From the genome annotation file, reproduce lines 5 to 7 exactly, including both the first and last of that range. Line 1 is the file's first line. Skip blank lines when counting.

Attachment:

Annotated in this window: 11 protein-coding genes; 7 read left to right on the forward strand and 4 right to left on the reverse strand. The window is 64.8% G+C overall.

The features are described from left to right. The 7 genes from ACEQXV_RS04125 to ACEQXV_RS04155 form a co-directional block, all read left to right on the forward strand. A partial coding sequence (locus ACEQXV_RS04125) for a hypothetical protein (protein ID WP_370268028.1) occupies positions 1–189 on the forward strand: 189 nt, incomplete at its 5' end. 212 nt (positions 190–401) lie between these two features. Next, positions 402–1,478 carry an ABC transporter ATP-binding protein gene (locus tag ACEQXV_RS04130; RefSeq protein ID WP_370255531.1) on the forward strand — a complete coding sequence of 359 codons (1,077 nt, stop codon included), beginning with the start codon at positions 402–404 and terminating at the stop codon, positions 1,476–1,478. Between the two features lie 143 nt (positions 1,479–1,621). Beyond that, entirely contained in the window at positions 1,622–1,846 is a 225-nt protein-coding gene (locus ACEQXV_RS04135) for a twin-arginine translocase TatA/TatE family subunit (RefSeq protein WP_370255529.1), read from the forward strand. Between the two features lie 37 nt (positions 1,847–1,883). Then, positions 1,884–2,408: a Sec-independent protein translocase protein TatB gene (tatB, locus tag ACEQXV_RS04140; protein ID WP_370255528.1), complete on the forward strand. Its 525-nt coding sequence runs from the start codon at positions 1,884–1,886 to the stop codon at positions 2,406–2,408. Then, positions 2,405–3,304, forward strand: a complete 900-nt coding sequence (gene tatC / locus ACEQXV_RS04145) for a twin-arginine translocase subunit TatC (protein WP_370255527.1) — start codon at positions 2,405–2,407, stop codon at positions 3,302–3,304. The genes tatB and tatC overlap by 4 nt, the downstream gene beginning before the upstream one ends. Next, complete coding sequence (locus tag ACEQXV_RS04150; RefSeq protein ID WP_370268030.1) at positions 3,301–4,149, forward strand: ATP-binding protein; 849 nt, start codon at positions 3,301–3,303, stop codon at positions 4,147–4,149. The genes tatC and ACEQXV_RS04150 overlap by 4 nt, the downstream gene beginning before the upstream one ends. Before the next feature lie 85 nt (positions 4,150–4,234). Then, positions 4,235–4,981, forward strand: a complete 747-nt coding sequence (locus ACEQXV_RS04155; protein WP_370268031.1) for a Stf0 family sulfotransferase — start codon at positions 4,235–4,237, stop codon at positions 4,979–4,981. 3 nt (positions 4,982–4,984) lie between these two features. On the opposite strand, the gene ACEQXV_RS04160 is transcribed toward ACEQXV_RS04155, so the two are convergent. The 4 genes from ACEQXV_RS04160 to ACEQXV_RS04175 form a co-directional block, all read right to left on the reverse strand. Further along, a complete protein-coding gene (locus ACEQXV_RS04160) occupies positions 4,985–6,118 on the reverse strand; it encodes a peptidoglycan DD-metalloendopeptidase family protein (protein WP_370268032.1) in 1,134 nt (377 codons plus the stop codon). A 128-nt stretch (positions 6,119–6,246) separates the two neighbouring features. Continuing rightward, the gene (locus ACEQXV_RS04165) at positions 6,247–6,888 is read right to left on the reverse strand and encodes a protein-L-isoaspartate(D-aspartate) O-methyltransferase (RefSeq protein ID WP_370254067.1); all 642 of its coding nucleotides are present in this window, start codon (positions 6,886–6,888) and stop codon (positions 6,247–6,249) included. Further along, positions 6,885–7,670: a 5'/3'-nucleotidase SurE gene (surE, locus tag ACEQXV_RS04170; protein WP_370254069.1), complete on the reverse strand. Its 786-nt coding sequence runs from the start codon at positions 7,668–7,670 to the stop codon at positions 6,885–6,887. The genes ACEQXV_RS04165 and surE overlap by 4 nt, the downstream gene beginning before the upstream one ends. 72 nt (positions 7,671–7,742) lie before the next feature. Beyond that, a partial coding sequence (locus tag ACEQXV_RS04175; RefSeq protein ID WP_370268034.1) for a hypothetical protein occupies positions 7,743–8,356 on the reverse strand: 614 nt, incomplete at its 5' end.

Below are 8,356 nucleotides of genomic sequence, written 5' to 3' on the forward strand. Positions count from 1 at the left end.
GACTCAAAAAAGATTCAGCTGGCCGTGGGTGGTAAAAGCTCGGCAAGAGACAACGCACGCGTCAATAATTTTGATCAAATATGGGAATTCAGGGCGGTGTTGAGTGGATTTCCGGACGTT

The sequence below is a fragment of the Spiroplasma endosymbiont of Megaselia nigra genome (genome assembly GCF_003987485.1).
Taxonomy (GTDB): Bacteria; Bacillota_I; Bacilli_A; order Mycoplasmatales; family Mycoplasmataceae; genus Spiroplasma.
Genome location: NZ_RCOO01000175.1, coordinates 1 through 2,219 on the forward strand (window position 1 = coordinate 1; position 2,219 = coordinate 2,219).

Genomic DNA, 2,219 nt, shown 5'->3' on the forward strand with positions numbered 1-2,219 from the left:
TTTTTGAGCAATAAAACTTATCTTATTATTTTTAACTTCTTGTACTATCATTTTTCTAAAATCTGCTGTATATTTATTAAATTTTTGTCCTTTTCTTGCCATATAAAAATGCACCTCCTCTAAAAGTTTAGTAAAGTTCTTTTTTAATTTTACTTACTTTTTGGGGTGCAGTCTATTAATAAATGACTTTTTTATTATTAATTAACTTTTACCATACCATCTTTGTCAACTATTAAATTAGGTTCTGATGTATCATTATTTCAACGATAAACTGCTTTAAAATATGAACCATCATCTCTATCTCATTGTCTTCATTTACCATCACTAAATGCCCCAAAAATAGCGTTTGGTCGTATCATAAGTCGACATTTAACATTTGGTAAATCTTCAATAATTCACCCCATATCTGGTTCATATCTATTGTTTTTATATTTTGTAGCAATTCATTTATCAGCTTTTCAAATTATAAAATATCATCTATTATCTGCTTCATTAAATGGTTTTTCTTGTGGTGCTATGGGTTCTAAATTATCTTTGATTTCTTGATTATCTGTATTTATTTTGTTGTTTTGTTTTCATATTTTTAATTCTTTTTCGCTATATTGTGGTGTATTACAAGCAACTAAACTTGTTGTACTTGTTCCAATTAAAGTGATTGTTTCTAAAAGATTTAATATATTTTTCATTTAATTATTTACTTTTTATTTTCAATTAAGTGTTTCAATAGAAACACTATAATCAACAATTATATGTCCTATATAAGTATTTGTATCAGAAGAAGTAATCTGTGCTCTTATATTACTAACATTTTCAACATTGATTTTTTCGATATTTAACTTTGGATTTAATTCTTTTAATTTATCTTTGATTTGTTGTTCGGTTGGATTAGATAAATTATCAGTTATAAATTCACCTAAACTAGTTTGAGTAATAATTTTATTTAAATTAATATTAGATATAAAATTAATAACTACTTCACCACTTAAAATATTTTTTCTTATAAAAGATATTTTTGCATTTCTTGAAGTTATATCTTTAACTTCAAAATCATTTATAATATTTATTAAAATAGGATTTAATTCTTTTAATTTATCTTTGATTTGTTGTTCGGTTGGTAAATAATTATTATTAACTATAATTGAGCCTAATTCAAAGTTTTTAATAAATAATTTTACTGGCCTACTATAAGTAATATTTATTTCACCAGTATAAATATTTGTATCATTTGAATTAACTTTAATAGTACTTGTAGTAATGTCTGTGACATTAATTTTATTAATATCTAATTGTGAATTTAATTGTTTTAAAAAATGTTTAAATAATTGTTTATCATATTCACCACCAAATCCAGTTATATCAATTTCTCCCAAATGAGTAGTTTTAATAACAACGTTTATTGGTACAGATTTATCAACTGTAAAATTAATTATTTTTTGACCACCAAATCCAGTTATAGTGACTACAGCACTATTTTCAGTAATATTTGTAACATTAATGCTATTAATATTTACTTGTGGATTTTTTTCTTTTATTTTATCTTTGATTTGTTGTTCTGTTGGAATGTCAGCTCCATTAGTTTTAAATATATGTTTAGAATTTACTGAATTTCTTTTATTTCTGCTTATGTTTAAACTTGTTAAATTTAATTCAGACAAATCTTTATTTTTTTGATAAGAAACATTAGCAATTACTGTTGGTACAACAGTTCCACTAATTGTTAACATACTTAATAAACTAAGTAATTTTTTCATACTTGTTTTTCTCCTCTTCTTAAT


The sequence below is a fragment of the Spiroplasma endosymbiont of Megaselia nigra genome (genome assembly GCF_003987485.1).
Taxonomy (GTDB): Bacteria; Bacillota_I; Bacilli_A; order Mycoplasmatales; family Mycoplasmataceae; genus Spiroplasma.
Genome location: NZ_RCOO01000175.1, coordinates 1 through 2,219 on the forward strand (window position 1 = coordinate 1; position 2,219 = coordinate 2,219).